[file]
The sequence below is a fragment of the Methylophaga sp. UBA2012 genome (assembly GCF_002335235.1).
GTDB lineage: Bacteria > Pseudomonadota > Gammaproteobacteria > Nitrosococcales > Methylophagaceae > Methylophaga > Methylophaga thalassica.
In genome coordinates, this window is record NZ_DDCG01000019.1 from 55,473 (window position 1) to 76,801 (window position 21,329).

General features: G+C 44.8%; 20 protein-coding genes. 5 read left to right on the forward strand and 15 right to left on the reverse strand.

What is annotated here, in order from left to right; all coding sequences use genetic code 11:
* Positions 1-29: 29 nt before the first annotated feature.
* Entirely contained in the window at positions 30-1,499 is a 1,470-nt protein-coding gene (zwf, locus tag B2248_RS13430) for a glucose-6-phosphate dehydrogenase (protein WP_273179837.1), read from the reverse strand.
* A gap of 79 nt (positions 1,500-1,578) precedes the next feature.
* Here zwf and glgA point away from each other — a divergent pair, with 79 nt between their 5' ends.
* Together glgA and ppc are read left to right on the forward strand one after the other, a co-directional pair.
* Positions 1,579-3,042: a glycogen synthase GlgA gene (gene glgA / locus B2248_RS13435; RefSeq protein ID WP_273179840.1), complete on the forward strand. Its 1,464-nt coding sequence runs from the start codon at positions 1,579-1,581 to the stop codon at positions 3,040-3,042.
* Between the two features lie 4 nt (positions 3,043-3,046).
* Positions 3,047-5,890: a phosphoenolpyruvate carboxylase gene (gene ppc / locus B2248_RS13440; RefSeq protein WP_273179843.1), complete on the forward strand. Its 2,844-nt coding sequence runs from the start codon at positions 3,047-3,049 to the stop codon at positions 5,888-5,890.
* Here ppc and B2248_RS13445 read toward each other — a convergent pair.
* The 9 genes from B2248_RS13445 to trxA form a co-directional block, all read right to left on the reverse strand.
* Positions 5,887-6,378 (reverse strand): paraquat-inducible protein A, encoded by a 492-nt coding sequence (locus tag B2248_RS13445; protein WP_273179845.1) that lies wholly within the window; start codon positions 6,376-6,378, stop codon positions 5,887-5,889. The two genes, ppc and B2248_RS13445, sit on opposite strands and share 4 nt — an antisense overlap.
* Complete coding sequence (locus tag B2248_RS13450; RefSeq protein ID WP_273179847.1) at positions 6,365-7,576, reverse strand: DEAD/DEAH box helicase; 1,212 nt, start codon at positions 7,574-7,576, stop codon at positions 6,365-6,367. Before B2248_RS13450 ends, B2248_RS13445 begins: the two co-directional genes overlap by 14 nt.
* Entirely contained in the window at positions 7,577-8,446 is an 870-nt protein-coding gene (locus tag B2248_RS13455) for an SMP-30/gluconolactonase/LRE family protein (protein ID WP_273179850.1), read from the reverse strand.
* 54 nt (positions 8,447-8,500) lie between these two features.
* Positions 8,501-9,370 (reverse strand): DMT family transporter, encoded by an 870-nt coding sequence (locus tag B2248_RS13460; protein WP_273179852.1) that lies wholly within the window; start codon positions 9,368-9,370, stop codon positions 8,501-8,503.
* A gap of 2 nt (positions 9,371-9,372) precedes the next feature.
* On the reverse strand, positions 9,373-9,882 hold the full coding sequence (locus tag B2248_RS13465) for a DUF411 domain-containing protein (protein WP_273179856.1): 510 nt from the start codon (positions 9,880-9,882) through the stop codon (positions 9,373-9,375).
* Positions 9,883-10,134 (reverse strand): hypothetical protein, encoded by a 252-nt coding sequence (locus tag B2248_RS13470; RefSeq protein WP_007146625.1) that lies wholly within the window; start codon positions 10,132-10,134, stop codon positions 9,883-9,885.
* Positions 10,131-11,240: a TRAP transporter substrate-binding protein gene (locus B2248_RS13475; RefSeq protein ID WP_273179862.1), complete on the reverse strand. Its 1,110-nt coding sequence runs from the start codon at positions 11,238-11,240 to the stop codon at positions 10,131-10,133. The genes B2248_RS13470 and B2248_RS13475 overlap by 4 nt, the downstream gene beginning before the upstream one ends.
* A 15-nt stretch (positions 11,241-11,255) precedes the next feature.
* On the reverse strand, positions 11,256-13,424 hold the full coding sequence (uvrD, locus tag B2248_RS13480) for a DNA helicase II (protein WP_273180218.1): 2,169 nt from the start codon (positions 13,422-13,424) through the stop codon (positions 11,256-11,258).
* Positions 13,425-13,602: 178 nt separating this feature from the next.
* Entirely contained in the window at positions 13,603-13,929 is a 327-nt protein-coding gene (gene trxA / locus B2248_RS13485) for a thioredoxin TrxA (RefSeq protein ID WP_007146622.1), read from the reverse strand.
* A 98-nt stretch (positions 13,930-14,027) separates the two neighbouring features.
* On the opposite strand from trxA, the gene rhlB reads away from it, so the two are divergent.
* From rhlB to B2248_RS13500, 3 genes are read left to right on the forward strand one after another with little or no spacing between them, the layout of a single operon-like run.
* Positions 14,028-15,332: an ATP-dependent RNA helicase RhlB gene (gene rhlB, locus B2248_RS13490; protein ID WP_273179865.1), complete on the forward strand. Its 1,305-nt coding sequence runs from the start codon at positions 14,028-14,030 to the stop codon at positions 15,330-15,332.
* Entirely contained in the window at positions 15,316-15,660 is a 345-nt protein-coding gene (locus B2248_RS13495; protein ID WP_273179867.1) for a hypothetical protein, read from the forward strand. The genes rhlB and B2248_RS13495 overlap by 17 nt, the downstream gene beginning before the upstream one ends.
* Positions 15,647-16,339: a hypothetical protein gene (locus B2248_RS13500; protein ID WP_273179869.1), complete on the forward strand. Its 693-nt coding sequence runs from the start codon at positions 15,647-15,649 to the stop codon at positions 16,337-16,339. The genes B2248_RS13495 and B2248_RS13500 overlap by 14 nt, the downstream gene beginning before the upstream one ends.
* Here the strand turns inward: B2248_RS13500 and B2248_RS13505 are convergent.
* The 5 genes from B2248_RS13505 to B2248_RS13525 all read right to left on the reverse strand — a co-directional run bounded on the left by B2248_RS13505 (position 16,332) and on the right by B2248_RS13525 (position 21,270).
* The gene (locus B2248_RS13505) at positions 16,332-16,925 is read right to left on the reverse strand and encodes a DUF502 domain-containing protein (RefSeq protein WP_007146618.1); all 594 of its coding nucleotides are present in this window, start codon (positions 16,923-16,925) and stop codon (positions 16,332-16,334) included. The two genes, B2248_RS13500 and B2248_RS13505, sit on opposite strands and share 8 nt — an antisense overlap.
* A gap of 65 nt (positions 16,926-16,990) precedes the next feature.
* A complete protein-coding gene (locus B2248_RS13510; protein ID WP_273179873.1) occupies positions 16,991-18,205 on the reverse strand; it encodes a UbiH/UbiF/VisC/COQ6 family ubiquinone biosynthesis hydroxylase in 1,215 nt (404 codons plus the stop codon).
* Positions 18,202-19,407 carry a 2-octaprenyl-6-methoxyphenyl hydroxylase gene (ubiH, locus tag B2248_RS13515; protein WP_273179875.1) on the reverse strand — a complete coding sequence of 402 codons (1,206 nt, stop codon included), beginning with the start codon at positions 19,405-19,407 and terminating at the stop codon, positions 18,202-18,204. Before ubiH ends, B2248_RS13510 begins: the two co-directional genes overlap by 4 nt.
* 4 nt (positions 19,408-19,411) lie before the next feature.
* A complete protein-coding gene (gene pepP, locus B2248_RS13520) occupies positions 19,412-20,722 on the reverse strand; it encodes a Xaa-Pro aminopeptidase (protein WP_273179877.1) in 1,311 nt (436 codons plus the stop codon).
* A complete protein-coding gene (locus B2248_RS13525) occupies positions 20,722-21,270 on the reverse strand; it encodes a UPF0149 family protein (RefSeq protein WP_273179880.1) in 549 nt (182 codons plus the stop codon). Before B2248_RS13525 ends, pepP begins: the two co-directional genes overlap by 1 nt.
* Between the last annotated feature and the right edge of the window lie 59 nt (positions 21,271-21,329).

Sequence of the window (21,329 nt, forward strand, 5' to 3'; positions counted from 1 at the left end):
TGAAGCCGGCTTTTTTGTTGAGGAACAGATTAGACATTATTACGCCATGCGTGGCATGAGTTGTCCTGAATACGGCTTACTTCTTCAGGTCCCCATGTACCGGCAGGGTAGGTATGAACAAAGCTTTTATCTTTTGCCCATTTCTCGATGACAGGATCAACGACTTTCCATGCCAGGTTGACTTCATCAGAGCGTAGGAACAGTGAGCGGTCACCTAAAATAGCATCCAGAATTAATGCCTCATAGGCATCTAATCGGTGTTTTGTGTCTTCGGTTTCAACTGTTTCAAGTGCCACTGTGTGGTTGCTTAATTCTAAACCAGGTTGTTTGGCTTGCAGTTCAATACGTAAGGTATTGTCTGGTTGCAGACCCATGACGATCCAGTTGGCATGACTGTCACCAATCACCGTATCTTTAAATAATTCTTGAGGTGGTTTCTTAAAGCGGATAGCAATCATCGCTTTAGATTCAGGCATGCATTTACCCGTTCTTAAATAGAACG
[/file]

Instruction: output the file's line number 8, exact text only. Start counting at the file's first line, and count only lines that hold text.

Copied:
* A gap of 79 nt (positions 1,500-1,578) precedes the next feature.